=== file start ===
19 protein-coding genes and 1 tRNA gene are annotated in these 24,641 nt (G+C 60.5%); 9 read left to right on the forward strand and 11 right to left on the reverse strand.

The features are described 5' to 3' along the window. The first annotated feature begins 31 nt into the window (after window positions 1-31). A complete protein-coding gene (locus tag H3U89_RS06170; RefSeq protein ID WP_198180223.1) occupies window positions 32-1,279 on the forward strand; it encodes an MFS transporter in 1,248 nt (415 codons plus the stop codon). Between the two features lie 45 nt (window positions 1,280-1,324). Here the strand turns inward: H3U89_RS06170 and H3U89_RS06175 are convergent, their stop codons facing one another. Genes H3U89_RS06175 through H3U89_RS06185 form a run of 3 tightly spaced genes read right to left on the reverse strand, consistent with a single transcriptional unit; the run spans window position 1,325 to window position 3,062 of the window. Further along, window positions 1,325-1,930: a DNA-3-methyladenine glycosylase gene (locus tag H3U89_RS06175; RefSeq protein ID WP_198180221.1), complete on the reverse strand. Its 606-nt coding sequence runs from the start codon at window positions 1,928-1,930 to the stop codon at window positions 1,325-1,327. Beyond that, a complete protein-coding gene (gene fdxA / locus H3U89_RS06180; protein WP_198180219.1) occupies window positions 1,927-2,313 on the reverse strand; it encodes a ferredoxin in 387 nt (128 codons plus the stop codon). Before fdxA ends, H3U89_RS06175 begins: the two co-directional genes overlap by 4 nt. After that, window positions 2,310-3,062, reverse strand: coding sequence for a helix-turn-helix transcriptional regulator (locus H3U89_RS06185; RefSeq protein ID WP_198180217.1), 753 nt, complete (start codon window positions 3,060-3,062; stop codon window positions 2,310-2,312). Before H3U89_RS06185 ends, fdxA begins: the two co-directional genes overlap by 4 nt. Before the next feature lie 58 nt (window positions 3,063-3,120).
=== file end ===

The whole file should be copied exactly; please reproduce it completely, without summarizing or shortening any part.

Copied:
19 protein-coding genes and 1 tRNA gene are annotated in these 24,641 nt (G+C 60.5%); 9 read left to right on the forward strand and 11 right to left on the reverse strand.

The features are described 5' to 3' along the window. The first annotated feature begins 31 nt into the window (after window positions 1-31). A complete protein-coding gene (locus tag H3U89_RS06170; RefSeq protein ID WP_198180223.1) occupies window positions 32-1,279 on the forward strand; it encodes an MFS transporter in 1,248 nt (415 codons plus the stop codon). Between the two features lie 45 nt (window positions 1,280-1,324). Here the strand turns inward: H3U89_RS06170 and H3U89_RS06175 are convergent, their stop codons facing one another. Genes H3U89_RS06175 through H3U89_RS06185 form a run of 3 tightly spaced genes read right to left on the reverse strand, consistent with a single transcriptional unit; the run spans window position 1,325 to window position 3,062 of the window. Further along, window positions 1,325-1,930: a DNA-3-methyladenine glycosylase gene (locus tag H3U89_RS06175; RefSeq protein ID WP_198180221.1), complete on the reverse strand. Its 606-nt coding sequence runs from the start codon at window positions 1,928-1,930 to the stop codon at window positions 1,325-1,327. Beyond that, a complete protein-coding gene (gene fdxA / locus H3U89_RS06180; protein WP_198180219.1) occupies window positions 1,927-2,313 on the reverse strand; it encodes a ferredoxin in 387 nt (128 codons plus the stop codon). Before fdxA ends, H3U89_RS06175 begins: the two co-directional genes overlap by 4 nt. After that, window positions 2,310-3,062, reverse strand: coding sequence for a helix-turn-helix transcriptional regulator (locus H3U89_RS06185; RefSeq protein ID WP_198180217.1), 753 nt, complete (start codon window positions 3,060-3,062; stop codon window positions 2,310-2,312). Before H3U89_RS06185 ends, fdxA begins: the two co-directional genes overlap by 4 nt. Before the next feature lie 58 nt (window positions 3,063-3,120).